19a.1. Solidago speciosa Nuttall var. speciosa
Solidago harperi Mackenzie ex Small; S. jejunifolia E. S. Steele; S. speciosa var. angustata Torrey & A. Gray; S. speciosa var. jejunifolia (E. S. Steele) Cronquist; S. uliginosa Nuttall var. jejunifolia (E. S. Steele) B. Boivin
Leaves: basal usually persistent at flowering, (20–)28–55 mm wide, often coarsely serrate; mid cauline usually (10–)20–28 mm wide, not crowded, not stiff, not scabrous . 2n = 18, 36, 54.
Flowering Sep–Oct. Sandy and gravelly soils, open woods, fields, roadsides; 0–800+ m; Ala., Ark., Conn., Del., Ga., Ill., Ind., Iowa, Ky., La., Md., Mass., Mich., Minn., Miss., Mo., N.J., N.Y., N.C., Ohio, Okla., R.I., S.C., Tenn., Tex., Vt., Va., W.Va., Wis.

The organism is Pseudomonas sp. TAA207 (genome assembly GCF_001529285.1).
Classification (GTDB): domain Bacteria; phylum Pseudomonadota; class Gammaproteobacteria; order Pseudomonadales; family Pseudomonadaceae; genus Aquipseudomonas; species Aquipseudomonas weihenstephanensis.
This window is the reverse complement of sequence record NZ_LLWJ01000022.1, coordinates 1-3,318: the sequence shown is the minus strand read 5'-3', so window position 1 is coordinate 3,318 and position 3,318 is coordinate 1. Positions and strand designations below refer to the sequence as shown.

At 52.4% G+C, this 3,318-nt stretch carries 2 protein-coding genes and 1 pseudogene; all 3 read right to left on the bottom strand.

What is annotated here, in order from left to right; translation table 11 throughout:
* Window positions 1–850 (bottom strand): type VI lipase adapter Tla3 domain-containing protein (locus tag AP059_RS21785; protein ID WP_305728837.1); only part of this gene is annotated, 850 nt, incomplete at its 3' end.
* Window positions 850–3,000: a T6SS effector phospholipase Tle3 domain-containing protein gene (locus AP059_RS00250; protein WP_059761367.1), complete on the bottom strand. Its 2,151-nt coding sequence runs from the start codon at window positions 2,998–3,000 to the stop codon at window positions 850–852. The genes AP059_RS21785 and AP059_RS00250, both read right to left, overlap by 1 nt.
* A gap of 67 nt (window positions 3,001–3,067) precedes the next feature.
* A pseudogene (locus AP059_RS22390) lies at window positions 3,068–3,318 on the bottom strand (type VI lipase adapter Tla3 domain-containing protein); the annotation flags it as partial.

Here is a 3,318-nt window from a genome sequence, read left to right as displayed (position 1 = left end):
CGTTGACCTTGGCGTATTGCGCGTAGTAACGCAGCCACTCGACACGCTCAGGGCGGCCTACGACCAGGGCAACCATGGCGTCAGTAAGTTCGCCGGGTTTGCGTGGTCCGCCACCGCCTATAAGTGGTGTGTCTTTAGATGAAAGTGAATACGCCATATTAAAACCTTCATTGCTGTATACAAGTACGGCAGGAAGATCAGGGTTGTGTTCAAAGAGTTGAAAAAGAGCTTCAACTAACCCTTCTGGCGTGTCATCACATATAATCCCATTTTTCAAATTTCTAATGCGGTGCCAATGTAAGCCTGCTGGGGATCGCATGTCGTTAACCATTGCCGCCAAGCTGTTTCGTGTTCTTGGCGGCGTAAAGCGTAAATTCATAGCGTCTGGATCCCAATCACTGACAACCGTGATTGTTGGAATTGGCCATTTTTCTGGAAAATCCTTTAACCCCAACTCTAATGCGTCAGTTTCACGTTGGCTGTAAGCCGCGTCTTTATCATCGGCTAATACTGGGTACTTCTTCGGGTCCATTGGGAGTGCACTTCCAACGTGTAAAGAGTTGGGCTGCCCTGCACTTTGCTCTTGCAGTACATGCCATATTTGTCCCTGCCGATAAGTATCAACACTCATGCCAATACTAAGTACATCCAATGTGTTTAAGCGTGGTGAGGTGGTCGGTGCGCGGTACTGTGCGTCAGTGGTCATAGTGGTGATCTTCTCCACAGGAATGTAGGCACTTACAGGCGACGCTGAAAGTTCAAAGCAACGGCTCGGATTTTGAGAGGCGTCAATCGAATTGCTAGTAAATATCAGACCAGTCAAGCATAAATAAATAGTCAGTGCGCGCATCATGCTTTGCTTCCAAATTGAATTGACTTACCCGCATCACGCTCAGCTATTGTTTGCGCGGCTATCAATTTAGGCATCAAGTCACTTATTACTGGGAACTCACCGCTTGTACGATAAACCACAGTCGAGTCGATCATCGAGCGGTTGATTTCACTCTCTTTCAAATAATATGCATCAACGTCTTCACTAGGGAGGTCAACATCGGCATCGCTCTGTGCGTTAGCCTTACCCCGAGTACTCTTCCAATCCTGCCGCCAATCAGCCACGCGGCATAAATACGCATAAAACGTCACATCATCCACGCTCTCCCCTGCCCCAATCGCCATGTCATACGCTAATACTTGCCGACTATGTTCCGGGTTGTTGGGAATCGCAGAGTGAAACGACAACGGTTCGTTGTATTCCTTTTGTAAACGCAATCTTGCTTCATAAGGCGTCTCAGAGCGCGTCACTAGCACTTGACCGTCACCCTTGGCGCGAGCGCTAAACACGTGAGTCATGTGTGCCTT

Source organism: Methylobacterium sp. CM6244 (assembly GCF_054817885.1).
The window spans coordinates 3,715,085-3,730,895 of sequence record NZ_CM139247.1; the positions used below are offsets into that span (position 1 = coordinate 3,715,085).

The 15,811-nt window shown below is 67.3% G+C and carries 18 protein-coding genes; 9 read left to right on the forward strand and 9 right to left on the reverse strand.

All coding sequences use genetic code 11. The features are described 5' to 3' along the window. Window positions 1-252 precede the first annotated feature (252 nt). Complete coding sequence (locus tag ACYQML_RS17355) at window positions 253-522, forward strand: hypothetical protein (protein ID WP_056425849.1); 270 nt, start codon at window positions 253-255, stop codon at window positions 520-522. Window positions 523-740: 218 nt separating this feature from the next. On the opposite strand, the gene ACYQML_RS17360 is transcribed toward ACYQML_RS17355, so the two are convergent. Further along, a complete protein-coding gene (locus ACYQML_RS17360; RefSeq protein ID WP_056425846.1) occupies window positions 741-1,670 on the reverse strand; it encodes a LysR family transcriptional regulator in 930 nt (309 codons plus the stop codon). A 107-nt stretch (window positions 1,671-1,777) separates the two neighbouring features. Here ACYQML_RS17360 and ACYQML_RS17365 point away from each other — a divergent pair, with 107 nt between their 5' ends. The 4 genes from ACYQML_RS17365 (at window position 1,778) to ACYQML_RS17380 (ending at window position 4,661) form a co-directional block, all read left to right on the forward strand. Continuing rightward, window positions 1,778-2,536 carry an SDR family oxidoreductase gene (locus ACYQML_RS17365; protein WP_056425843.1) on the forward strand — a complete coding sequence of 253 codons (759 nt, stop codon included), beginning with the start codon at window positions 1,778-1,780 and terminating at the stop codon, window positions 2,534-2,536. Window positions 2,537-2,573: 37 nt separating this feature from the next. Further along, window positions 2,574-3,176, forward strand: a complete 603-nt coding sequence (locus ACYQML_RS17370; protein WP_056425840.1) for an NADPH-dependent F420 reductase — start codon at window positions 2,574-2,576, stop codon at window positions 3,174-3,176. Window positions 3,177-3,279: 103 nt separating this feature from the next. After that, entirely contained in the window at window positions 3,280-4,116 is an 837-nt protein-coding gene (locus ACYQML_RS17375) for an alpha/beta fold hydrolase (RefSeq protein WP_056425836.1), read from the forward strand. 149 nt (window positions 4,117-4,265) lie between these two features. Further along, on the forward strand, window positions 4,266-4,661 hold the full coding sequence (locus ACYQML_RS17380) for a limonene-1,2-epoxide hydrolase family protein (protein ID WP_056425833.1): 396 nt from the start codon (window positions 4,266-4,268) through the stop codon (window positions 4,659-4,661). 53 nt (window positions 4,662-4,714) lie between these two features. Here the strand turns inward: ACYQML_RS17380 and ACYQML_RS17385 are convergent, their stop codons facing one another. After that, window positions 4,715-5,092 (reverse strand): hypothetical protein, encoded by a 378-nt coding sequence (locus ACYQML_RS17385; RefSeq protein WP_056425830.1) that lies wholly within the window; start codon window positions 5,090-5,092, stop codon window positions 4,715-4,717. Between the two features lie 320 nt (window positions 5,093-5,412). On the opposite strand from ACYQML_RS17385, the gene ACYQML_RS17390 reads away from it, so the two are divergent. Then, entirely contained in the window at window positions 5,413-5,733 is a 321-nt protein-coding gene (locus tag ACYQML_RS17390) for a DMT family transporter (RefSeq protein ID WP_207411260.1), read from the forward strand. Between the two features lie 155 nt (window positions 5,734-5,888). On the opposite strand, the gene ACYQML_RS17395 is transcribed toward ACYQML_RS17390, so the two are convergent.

Variety speciosa is the tall, robust, broad-leaved race of the species occurring throughout much of the range. Relatively few-leaved plants with more open paniculiform arrays from Illinois, Indiana, Michigan, Minnesota, and Wisconsin have been treated as var. jejunifolia; the status of that variety is uncertain and it may deserve recognition. Some specimens that have been assigned to var. jejunifolia are either typical S. uliginosa or possibly hybrids with that species. Narrower-leaved plants have been treated as var. angustata; the type material comes from eastern states, but the name has been misapplied to plants of var. rigidiuscula (with persistent narrow basal leaves) from the prairies and prairielike habitats along the western edge of the eastern deciduous forest in the United States (M. L. Fernald 1950).